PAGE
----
We ought to ask, however, a very important and difficult question. If the Lord really loves us, why does he permit us to walk in a dark valley at all? Why does he permit someone he loves so much to suffer as Aunt Elaine suffered physically at the end of her life? It’s a question that we should never duck in faith, because the answer is so essential. We know that God never intended us to suffer in the beginning, that suffering — as well as the death to which it leads — was a consequence of original sin. But God didn’t leave suffering there. He came to redeem it, to draw moral good from the (ontological) evil of suffering. That’s what he did by his own passion, death and resurrection, drawing the greatest good ever from the worst evil, and in that way, he transformed suffering so that it would be part of our redemption and the redemption of the world. When Aunt Elaine came to Rome with me in 1998, we were able to attend an audience with now Saint John Paul II. Thirty years ago, St. John Paul wrote an incredible exhortation on the Christian meaning of suffering and in it he said that the ultimate meaning of suffering now in the plan of redemption is to “unleash love in the human person.” When we see someone suffering, especially a loved one suffering, it forces us out of any selfishness to which we’ve succumbed and forges us into Good Samaritans, crossing the road of indifference to help those in need. That’s the first way suffering unleashes love. We saw that love unleashed in the solicitude of so many of her dear friends and kind caregivers here in Michigan, in Missouri and in Florida. But we saw it in a most unforgettable way in you, Uncle Duane, who virtually went without sleep for the last five months of her life, virtually never leaving her side in the hospital and hospice, and keeping her literally in your arms each night at home. St. Paul called all husbands to love their wives just as Jesus loved the Church, and we know that Jesus loved us with the greatest love of all, laying down his life for us. You loved Aunt Elaine like that, laying down your life, your time, your body, your blood, your sweat, everything you had out of love for your bride. We noticed. She noticed. And God noticed. As much as all of us always knew that you loved her, her illness unleashed even greater love in you, an example that none of us will ever be able to forget and all of us hope to emulate.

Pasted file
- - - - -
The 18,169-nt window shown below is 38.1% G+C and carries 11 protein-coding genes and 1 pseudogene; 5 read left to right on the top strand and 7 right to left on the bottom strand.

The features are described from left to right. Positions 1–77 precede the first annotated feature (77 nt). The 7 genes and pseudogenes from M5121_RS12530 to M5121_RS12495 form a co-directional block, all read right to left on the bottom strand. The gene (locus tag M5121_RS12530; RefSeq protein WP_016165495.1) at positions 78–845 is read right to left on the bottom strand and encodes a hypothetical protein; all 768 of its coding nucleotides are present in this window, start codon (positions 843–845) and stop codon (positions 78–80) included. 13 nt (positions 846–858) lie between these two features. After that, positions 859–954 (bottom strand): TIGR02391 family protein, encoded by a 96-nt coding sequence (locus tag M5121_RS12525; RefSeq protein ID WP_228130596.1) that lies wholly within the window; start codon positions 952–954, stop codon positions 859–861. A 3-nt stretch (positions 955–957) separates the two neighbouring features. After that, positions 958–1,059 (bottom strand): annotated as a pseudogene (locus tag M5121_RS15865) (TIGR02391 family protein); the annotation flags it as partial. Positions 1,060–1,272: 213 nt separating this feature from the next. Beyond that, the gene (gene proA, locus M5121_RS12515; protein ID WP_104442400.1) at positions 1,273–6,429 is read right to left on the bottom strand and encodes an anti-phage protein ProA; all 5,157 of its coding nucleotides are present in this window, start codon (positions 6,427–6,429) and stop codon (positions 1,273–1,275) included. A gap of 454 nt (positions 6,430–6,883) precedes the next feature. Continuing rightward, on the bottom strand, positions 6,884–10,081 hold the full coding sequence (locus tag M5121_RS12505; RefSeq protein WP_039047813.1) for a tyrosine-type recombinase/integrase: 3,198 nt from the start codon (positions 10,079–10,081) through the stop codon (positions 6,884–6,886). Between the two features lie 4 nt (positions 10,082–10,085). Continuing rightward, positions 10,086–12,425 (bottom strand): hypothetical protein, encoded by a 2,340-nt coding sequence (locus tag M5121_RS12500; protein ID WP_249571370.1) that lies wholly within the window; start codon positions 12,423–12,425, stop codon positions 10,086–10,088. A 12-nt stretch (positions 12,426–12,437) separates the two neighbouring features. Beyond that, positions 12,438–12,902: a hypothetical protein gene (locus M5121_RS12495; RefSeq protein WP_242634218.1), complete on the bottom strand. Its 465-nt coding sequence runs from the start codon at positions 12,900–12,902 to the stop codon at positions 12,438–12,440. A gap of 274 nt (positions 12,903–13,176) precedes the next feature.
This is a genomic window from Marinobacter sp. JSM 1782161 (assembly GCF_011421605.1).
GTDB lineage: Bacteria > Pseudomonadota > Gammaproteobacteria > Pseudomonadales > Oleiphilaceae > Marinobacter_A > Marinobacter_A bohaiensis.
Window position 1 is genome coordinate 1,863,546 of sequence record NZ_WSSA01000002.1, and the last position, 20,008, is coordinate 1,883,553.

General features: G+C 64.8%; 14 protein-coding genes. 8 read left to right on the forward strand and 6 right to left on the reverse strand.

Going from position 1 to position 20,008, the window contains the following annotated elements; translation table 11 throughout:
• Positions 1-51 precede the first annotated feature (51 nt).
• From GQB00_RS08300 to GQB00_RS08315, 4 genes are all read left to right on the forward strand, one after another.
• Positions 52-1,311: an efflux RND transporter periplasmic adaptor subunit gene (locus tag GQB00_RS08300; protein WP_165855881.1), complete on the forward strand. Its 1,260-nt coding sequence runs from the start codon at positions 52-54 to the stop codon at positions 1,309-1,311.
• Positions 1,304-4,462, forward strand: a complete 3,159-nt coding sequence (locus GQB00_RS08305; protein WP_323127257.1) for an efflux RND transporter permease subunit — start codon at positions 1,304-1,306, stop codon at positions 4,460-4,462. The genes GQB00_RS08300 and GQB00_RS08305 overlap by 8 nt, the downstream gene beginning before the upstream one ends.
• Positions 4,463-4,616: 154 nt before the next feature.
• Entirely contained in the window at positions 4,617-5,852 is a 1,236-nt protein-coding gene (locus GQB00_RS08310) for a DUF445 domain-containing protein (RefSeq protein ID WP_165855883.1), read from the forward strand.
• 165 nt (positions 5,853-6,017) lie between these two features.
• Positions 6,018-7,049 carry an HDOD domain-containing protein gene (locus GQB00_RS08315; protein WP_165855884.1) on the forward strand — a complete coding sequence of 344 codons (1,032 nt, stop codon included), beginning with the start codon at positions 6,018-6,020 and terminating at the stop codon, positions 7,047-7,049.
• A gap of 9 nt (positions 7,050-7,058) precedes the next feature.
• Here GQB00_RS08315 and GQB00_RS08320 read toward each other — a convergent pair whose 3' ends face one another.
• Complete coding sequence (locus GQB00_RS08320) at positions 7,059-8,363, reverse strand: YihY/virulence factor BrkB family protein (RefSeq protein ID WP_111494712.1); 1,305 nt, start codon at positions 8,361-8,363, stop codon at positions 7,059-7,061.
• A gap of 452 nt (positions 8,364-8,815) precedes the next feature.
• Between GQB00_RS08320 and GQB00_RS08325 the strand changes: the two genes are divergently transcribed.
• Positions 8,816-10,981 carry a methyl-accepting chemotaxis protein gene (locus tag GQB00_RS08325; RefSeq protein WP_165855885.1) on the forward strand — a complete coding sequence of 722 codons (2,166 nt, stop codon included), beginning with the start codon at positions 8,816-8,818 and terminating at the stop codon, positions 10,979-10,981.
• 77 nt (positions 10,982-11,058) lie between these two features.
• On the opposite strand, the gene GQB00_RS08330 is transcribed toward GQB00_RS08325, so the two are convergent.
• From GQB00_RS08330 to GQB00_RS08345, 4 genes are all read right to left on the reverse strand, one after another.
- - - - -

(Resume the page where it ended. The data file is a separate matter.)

But there’s a second way, Saint John Paul taught us, that suffering unleashes love in a human person. It’s in the sufferer. Suffering humbles a person to receive the love of others. Often we can resist others doing us favors. We want to be independent, to be in charge, to take care of ourselves. There’s virtue in a lot of this, but sometimes this independence can make us resist the loving sacrifices of others. We say “Thanks for the offer, but I can take care of myself.” Suffering makes us realize how much we need others and makes us grateful even for the smallest gestures of love. Aunt Elaine was a very strong woman, who was out on her own at 18. She was the daughter of a Golden Gloves champion and every bit as interiorly formidable. She never lost that strength during her illness, always getting up off the canvas with hope and persisting to the end. But at the same time, she became ever more grateful for all the little things done for her by others that so often so many of us take for granted. All of these prepared her ever more for the greatest love of all, when Jesus, the Good Samaritan, would cross the road from heaven to take her to the eternal inn. Suffering can either make us bitter or better depending upon the degree to which we unite our suffering to the Lord. As difficult as it was for all of us to see Aunt Elaine suffer, we can say now that suffering made her better, made her character stronger as her body got weaker, made her beautiful traits — her honesty, her sense of humor, her intelligence, her resolve — shine ever more. St. Paul tells us in his letter to the Romans, “None of us lives for himself, none of us dies for himself. If we live, we live for the Lord. If we die, we die for the Lord. So that whether we live or we die, we are the Lord’s.” Aunt Elaine was always a person who lived for others, sacrificing her own happiness for so many years to provide for her beloved children, Frank, Joe and Paulette. Even in her last illness, she didn’t think about herself, but was constantly thinking of everyone else. Her suffering brought this self-giving for God and for others to its zenith. And more than anything else, it strengthened her faith in Jesus her Lord and Good Shepherd, her Resurrection and Life, increasing her thirst for the gift of the spring of life-giving water that Jesus thirsted even more to share with her.